Neil A. Rector is a Full Professor in the Departments of Psychiatry and Psychological Clinical Science at the University of Toronto and a Senior Research Scientist and the Director of Research at the Frederick W. Thompson Anxiety Disorders Centre, Department of Psychiatry, Sunnybrook Health Sciences Centre. His current research and clinical interests focus on the study of cognitive and behavioural mechanisms of vulnerability in the development and persistence of anxiety, mood, and OCD disorders and their treatment with cognitive-behavioural therapy (CBT). His research has received funding from the Canadian Institutes of Health Research, Social Sciences and Humanities Research Council of Canada, and the Ontario Mental Health Foundation and resulted in more than 120 scientific publications and 7 published books. In addition to having an active CBT practice, Dr. Rector trains and supervises psychology and psychiatry residents, runs workshops nationally and internationally, and is the past Co-Director of the University of Toronto’s Continuing Medical Education Intermediate and Advanced CBT courses.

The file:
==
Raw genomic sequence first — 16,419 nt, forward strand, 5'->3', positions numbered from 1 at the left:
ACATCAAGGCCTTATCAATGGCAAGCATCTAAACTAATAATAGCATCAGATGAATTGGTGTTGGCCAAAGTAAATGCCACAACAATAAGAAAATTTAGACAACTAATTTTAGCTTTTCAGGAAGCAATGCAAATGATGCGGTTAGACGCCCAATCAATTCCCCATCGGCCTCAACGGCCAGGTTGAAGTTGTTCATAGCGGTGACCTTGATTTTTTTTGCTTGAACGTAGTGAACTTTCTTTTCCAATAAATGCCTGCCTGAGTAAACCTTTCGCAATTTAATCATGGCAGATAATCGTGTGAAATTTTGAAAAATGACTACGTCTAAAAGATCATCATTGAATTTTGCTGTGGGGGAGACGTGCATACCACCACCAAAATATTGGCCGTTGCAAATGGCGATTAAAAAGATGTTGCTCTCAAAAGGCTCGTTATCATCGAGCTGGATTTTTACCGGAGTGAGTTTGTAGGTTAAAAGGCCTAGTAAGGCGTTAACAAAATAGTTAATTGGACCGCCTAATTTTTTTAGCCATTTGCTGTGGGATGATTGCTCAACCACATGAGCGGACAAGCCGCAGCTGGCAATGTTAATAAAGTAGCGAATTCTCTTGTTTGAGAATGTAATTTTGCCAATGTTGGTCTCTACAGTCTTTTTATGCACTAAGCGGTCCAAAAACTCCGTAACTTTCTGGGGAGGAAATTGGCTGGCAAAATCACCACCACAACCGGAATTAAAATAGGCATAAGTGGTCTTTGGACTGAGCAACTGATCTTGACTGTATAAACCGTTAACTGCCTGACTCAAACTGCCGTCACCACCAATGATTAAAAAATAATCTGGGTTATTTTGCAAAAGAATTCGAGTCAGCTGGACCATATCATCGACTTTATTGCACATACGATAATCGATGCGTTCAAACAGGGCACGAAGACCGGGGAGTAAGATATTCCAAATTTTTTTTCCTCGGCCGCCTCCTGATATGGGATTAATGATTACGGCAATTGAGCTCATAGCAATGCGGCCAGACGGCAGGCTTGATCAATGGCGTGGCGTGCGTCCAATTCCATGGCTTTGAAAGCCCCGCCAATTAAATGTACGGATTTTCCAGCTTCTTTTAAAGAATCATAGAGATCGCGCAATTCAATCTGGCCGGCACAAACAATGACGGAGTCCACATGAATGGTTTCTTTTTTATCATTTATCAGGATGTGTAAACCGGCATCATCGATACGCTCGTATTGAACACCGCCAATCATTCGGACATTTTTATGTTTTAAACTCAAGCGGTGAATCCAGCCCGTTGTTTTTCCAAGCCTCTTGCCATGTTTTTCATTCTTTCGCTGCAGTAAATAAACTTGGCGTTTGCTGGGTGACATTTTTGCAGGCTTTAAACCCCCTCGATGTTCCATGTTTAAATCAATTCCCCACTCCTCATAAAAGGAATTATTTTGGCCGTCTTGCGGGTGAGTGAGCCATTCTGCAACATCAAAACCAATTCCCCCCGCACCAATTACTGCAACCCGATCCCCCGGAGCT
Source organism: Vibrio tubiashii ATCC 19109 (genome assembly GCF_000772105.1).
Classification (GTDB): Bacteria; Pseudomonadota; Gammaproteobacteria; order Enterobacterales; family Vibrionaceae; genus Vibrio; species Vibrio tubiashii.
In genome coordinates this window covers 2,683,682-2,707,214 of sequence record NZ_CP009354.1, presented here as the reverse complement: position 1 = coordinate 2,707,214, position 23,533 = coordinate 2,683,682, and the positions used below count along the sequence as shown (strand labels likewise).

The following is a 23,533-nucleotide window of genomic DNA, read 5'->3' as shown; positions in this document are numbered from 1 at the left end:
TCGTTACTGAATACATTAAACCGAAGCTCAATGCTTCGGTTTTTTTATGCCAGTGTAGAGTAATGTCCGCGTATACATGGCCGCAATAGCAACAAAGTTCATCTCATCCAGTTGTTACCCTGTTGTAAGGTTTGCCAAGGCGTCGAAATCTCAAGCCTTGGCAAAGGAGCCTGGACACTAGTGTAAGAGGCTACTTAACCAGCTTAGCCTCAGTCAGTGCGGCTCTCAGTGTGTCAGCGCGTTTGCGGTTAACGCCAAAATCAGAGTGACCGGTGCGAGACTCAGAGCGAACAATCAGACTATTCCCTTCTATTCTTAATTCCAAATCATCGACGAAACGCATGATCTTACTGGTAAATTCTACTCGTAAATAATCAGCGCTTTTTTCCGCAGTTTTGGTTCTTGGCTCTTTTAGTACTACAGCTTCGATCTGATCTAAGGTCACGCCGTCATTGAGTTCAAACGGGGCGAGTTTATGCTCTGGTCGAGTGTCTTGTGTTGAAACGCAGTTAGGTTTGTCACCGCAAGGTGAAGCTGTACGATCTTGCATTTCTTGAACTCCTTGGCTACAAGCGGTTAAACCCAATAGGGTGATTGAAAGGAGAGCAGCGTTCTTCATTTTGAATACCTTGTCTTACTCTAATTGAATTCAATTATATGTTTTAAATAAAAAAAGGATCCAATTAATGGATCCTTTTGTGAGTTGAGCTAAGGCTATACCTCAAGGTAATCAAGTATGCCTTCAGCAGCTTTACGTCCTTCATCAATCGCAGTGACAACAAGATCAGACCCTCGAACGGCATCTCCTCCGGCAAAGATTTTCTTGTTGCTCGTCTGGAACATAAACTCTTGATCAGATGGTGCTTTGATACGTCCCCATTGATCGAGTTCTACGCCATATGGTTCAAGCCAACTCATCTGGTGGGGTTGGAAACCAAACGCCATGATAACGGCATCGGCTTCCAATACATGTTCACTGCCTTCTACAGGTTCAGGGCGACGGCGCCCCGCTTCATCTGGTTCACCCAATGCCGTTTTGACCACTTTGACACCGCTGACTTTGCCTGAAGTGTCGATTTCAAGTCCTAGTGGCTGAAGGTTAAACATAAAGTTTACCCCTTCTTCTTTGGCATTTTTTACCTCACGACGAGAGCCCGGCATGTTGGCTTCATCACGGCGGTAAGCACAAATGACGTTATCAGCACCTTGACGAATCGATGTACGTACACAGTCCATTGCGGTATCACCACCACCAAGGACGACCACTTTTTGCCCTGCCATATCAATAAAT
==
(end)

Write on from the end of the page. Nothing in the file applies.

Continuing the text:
Bibliographic information